Japan's PM Shinzo Abe resigns, saying: 'I apologise from the bottom of my heart'

Speculation about Shinzo Abe's health had been growing after a number of hospital appointments and a long absence from public duties

Japan’s longest-serving prime minister Shinzo Abe announced his resignation on Friday due to his ill health, in a bombshell development that kicks off a leadership contest in the world's third-largest economy.

Mr Abe, 65, bowed in apology as he confirmed in a press conference that he was stepping down after nearly eight years at the political helm following a recurrence of a chronic inflammatory bowel condition.

"I apologise from the bottom of my heart that despite all of the support from the Japanese people, I am leaving the post with one full year left in my term and in the midst of various policies and coronavirus," he said.

His announcement brings to an end weeks of intense media speculation surrounding the health of Mr Abe, who has suffered from the condition ulcerative colitis since his teens.

It is Mr Abe’s second time to resign as prime minister over ill health, having previously ended a one-year stint in power in 2007 due to the same medical condition before returning to power in 2012.

Abe became the longest-serving prime minister in Japanese history in November 2019 Credit: AP

His departure is likely to spark a leadership contest in the world’s third largest economy at a time when the nation is already grappling with the challenges of the coronavirus pandemic and its economic impact.

The ruling Liberal Democratic Party is likely to hold a vote to elect its next president in a leadership race to be called shortly, paving the way for a new prime minister to replace Mr Abe, who had been due to stay in power until September 2021.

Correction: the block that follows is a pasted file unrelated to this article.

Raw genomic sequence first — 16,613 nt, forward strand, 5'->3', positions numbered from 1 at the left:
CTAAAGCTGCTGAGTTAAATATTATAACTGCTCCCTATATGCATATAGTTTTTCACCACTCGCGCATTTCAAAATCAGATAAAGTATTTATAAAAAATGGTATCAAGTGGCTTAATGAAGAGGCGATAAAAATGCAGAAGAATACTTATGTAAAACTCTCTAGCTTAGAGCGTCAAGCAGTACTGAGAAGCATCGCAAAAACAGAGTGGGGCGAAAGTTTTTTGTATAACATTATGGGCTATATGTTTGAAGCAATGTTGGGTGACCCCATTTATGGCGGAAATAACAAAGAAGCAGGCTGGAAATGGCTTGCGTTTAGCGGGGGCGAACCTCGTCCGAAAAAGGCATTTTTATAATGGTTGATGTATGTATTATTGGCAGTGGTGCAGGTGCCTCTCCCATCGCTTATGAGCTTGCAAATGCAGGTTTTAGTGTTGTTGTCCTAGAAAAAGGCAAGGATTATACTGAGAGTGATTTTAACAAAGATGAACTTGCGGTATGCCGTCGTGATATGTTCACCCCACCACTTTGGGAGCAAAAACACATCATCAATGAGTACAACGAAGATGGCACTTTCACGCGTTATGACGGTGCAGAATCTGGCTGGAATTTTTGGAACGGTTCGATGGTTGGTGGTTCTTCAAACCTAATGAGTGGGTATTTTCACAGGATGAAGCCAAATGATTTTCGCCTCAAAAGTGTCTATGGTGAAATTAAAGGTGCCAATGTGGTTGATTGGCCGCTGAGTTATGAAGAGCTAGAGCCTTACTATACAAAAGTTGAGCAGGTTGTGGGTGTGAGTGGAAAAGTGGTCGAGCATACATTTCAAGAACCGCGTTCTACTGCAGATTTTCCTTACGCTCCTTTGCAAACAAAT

Potential successors include a string of conservative LDP heavyweights, including former minister Shigeru Ishiba, chief cabinet secretary Yoshihide Suga and defence secretary Taro Kono.

Bowing deeply as he announced his resignation,  Mr Abe said: "I cannot be prime minister if I cannot make the best decisions for the people. I have decided to step down from my post."

He added: "It is gut wrenching to have to leave my job before accomplishing my goals."

Earlier in the week, Mr Abe appeared to hit the heights of his political career, as he became Japan’s longest serving prime minister in terms of consecutive days in office. Marking his 2,799th day in the role of prime minister, he eclipsed a previous record set by his great-uncle Eisaku Sato nearly 50 years ago.

Potential celebrations, however, were eclipsed by a visit to a Tokyo hospital on the same day – the second hospital visit in ta week – fuelling intense media speculation surrounding his health condition.

Mr Abe’s departure comes at a time when his support ratings are at a record low, with widespread public discontent over his handling of the coronavirus pandemic, its impact on the economy and a string of ongoing political scandals.

When Mr Abe came to power for a second time in 2012, it brought a period of unexpected stability to Japan’s political landscape, following a revolving door scenario of six different prime ministers in as many years before his arrival.

Since then, conservative Mr Abe has strengthened Japan’s military, sought to counter China’s growing influence and was instrumental in winning a bid to host the now postponed 2020 Olympics in Tokyo.

However, he is perhaps most renowned for his economic policies. His three-pronged strategy of so-called Abenomics aimed to defeat deflation and revive economic growth with hyper-easy monetary policy and fiscal spending.

During the press conference announcing his resignation, Mr Abe expressed regret at failing to resolve the longstanding issue of North Korean abductions as well as not yet carrying out his long-cherished dream of reforming the pacifist constitution.

“It is going to take a long time for Japan to see a long-standing administration again,” Tsutomu Soma, a bond trader at Monex Inc. in Tokyo, told Bloomberg. “Having a stable government had helped the country pursue various reforms, but political jitters could risk Japan’s position in the international arena.”